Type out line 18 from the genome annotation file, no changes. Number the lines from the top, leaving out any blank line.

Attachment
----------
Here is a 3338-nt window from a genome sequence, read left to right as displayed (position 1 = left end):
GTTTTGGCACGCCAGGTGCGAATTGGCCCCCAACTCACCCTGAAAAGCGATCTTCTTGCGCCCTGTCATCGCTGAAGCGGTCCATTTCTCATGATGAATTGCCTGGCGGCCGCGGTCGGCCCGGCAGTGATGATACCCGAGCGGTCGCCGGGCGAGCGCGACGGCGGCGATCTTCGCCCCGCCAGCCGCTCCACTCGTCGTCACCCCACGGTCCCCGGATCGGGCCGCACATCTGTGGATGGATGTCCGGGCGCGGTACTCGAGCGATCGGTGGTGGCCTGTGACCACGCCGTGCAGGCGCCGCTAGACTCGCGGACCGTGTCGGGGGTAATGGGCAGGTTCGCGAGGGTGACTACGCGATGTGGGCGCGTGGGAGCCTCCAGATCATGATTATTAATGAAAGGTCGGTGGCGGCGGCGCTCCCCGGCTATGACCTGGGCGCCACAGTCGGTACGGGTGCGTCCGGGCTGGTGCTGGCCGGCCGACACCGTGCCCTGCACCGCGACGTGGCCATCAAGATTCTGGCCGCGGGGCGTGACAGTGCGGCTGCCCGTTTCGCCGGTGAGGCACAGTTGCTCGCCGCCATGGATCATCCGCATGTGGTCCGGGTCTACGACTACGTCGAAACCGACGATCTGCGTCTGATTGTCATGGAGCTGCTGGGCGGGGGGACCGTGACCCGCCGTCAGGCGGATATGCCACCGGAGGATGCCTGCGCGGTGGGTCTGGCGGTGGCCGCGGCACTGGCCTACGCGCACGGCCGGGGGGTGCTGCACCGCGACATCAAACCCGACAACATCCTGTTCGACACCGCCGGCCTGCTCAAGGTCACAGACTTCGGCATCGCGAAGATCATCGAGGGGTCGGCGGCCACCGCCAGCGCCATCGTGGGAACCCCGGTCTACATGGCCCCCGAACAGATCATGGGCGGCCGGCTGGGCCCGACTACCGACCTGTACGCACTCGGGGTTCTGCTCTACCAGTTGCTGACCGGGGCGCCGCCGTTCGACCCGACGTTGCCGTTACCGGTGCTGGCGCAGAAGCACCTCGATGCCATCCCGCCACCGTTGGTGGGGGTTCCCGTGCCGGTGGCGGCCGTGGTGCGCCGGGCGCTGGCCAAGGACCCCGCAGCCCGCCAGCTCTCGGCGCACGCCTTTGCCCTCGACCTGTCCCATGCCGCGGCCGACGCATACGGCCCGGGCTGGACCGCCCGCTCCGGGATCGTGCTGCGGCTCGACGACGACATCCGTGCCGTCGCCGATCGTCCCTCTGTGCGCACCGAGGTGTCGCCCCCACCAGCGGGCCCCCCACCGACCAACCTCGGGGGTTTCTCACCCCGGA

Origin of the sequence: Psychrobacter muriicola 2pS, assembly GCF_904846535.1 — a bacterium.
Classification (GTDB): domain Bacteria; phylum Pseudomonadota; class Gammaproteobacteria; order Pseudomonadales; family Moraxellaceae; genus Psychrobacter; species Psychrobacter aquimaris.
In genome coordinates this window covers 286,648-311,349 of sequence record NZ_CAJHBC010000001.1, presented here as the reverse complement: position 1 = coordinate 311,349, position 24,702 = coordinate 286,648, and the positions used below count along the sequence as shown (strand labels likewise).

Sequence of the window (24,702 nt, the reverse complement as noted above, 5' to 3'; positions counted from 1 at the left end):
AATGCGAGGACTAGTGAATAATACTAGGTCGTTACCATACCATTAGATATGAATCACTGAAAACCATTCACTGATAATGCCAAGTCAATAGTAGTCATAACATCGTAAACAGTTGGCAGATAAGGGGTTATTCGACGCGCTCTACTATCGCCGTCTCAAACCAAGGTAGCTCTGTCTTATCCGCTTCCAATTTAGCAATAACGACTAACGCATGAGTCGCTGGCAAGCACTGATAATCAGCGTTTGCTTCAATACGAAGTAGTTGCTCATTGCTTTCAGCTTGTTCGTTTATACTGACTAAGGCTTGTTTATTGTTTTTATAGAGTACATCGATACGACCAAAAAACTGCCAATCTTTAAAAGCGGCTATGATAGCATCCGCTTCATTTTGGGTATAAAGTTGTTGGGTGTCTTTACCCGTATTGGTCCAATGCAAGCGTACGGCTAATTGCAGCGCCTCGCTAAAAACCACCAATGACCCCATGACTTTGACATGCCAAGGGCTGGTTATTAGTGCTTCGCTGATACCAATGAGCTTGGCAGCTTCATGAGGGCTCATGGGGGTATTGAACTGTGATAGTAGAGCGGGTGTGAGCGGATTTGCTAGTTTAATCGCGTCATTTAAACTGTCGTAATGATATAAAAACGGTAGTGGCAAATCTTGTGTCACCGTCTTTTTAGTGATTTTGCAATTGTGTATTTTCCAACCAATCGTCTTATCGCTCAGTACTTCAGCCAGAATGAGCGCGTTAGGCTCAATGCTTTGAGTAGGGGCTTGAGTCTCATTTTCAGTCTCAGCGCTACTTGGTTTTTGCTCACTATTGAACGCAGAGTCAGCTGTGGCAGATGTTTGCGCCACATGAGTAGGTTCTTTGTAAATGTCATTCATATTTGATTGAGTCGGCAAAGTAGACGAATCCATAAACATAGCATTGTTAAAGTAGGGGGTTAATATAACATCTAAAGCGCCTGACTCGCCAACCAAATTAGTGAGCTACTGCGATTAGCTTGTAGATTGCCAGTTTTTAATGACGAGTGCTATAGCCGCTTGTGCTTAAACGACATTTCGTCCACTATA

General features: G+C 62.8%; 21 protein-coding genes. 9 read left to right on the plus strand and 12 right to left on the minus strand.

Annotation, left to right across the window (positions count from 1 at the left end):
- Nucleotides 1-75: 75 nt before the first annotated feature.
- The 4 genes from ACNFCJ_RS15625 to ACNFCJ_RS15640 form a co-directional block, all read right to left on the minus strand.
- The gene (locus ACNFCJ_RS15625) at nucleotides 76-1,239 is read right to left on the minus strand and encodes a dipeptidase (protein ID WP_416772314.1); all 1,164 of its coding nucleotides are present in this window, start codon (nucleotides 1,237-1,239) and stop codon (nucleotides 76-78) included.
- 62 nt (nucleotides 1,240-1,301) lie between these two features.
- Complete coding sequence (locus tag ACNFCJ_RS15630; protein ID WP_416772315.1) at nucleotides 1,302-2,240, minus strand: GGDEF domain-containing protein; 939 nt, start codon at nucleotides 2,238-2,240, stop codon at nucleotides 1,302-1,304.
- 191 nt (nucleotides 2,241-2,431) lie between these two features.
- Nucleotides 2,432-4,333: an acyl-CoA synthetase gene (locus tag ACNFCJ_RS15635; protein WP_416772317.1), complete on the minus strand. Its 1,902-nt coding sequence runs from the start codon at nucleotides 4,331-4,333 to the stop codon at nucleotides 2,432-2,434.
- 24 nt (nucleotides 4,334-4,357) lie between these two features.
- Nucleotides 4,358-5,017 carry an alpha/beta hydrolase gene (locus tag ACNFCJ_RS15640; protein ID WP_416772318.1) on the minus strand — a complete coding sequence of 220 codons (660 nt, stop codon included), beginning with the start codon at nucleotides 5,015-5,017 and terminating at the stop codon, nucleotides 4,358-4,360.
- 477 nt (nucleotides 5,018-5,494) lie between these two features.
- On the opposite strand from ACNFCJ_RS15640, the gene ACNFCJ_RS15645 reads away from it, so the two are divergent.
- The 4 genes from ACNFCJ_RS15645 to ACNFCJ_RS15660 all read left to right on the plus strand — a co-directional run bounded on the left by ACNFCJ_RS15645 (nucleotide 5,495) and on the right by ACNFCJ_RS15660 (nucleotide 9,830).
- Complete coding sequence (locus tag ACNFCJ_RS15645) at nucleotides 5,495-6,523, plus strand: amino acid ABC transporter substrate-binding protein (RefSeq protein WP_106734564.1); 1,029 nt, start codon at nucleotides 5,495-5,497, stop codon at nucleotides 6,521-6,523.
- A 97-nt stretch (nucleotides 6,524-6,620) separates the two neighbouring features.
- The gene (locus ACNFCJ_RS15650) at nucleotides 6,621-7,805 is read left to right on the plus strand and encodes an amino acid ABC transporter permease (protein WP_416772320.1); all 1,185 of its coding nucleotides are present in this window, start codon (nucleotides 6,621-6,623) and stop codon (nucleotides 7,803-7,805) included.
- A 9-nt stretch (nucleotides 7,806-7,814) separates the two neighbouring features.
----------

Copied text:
- Nucleotides 4,358-5,017 carry an alpha/beta hydrolase gene (locus tag ACNFCJ_RS15640; protein ID WP_416772318.1) on the minus strand — a complete coding sequence of 220 codons (660 nt, stop codon included), beginning with the start codon at nucleotides 5,015-5,017 and terminating at the stop codon, nucleotides 4,358-4,360.